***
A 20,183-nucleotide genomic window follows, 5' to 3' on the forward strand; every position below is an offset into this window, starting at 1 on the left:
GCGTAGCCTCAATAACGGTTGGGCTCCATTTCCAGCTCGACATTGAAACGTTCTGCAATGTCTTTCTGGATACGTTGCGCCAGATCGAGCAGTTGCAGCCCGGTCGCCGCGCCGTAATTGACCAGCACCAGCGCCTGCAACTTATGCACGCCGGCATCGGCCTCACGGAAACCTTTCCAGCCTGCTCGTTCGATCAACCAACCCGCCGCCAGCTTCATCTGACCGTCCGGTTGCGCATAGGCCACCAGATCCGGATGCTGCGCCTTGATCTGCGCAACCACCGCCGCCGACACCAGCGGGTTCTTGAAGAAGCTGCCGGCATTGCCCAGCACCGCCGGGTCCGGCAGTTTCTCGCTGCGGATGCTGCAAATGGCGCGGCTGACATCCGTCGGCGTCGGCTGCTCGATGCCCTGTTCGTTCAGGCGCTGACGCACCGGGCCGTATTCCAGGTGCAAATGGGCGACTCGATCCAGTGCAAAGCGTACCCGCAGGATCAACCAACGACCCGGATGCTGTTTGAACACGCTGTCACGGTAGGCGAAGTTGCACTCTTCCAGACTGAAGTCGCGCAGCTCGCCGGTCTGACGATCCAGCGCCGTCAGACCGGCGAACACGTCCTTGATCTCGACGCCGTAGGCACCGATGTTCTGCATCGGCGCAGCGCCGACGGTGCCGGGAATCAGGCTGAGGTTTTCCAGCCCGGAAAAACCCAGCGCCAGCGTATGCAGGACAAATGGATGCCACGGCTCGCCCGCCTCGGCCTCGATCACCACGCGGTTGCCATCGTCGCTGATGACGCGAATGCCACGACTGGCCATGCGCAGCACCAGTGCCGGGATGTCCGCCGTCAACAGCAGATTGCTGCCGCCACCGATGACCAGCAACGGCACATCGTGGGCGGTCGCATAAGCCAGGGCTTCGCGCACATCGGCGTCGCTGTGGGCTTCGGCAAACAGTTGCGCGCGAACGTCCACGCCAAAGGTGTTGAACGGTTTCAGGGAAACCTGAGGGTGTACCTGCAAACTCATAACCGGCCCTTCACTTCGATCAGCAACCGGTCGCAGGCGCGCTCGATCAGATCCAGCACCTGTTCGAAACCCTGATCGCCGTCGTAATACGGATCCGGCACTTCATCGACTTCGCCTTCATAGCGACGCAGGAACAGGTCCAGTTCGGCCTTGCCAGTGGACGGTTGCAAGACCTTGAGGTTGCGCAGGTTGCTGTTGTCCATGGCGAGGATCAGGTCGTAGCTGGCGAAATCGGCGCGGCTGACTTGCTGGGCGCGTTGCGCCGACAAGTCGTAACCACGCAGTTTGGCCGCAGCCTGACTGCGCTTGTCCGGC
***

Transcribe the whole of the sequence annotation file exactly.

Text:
A 20,183-nucleotide genomic window follows, 5' to 3' on the forward strand; every position below is an offset into this window, starting at 1 on the left:
GCGTAGCCTCAATAACGGTTGGGCTCCATTTCCAGCTCGACATTGAAACGTTCTGCAATGTCTTTCTGGATACGTTGCGCCAGATCGAGCAGTTGCAGCCCGGTCGCCGCGCCGTAATTGACCAGCACCAGCGCCTGCAACTTATGCACGCCGGCATCGGCCTCACGGAAACCTTTCCAGCCTGCTCGTTCGATCAACCAACCCGCCGCCAGCTTCATCTGACCGTCCGGTTGCGCATAGGCCACCAGATCCGGATGCTGCGCCTTGATCTGCGCAACCACCGCCGCCGACACCAGCGGGTTCTTGAAGAAGCTGCCGGCATTGCCCAGCACCGCCGGGTCCGGCAGTTTCTCGCTGCGGATGCTGCAAATGGCGCGGCTGACATCCGTCGGCGTCGGCTGCTCGATGCCCTGTTCGTTCAGGCGCTGACGCACCGGGCCGTATTCCAGGTGCAAATGGGCGACTCGATCCAGTGCAAAGCGTACCCGCAGGATCAACCAACGACCCGGATGCTGTTTGAACACGCTGTCACGGTAGGCGAAGTTGCACTCTTCCAGACTGAAGTCGCGCAGCTCGCCGGTCTGACGATCCAGCGCCGTCAGACCGGCGAACACGTCCTTGATCTCGACGCCGTAGGCACCGATGTTCTGCATCGGCGCAGCGCCGACGGTGCCGGGAATCAGGCTGAGGTTTTCCAGCCCGGAAAAACCCAGCGCCAGCGTATGCAGGACAAATGGATGCCACGGCTCGCCCGCCTCGGCCTCGATCACCACGCGGTTGCCATCGTCGCTGATGACGCGAATGCCACGACTGGCCATGCGCAGCACCAGTGCCGGGATGTCCGCCGTCAACAGCAGATTGCTGCCGCCACCGATGACCAGCAACGGCACATCGTGGGCGGTCGCATAAGCCAGGGCTTCGCGCACATCGGCGTCGCTGTGGGCTTCGGCAAACAGTTGCGCGCGAACGTCCACGCCAAAGGTGTTGAACGGTTTCAGGGAAACCTGAGGGTGTACCTGCAAACTCATAACCGGCCCTTCACTTCGATCAGCAACCGGTCGCAGGCGCGCTCGATCAGATCCAGCACCTGTTCGAAACCCTGATCGCCGTCGTAATACGGATCCGGCACTTCATCGACTTCGCCTTCATAGCGACGCAGGAACAGGTCCAGTTCGGCCTTGCCAGTGGACGGTTGCAAGACCTTGAGGTTGCGCAGGTTGCTGTTGTCCATGGCGAGGATCAGGTCGTAGCTGGCGAAATCGGCGCGGCTGACTTGCTGGGCGCGTTGCGCCGACAAGTCGTAACCACGCAGTTTGGCCGCAGCCTGACTGCGCTTGTCCGGC